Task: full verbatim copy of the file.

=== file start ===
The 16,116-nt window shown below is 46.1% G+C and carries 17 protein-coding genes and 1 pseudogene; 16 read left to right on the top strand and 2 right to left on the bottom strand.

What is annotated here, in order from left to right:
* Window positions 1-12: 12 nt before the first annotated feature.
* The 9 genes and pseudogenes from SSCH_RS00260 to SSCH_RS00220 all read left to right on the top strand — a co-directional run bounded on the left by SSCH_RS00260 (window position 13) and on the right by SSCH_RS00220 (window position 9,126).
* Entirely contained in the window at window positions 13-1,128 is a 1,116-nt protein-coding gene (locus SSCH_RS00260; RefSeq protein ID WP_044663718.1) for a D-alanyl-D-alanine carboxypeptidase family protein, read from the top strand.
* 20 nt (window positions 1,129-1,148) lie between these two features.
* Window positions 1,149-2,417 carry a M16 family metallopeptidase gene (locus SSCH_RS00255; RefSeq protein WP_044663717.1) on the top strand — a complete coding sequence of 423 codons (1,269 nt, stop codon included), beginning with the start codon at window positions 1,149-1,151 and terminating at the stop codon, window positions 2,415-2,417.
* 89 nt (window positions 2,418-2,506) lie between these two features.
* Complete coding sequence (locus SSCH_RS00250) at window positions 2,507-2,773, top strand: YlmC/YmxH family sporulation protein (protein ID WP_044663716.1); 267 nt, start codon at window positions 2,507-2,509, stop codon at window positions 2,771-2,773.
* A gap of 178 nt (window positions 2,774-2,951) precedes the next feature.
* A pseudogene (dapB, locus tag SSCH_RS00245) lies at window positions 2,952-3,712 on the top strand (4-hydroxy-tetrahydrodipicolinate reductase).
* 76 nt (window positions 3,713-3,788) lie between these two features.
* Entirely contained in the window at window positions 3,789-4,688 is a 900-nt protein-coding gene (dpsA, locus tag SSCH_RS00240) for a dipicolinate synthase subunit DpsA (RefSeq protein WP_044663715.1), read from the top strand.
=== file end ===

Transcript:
The 16,116-nt window shown below is 46.1% G+C and carries 17 protein-coding genes and 1 pseudogene; 16 read left to right on the top strand and 2 right to left on the bottom strand.

What is annotated here, in order from left to right:
* Window positions 1-12: 12 nt before the first annotated feature.
* The 9 genes and pseudogenes from SSCH_RS00260 to SSCH_RS00220 all read left to right on the top strand — a co-directional run bounded on the left by SSCH_RS00260 (window position 13) and on the right by SSCH_RS00220 (window position 9,126).
* Entirely contained in the window at window positions 13-1,128 is a 1,116-nt protein-coding gene (locus SSCH_RS00260; RefSeq protein ID WP_044663718.1) for a D-alanyl-D-alanine carboxypeptidase family protein, read from the top strand.
* 20 nt (window positions 1,129-1,148) lie between these two features.
* Window positions 1,149-2,417 carry a M16 family metallopeptidase gene (locus SSCH_RS00255; RefSeq protein WP_044663717.1) on the top strand — a complete coding sequence of 423 codons (1,269 nt, stop codon included), beginning with the start codon at window positions 1,149-1,151 and terminating at the stop codon, window positions 2,415-2,417.
* 89 nt (window positions 2,418-2,506) lie between these two features.
* Complete coding sequence (locus SSCH_RS00250) at window positions 2,507-2,773, top strand: YlmC/YmxH family sporulation protein (protein ID WP_044663716.1); 267 nt, start codon at window positions 2,507-2,509, stop codon at window positions 2,771-2,773.
* A gap of 178 nt (window positions 2,774-2,951) precedes the next feature.
* A pseudogene (dapB, locus tag SSCH_RS00245) lies at window positions 2,952-3,712 on the top strand (4-hydroxy-tetrahydrodipicolinate reductase).
* 76 nt (window positions 3,713-3,788) lie between these two features.
* Entirely contained in the window at window positions 3,789-4,688 is a 900-nt protein-coding gene (dpsA, locus tag SSCH_RS00240) for a dipicolinate synthase subunit DpsA (RefSeq protein WP_044663715.1), read from the top strand.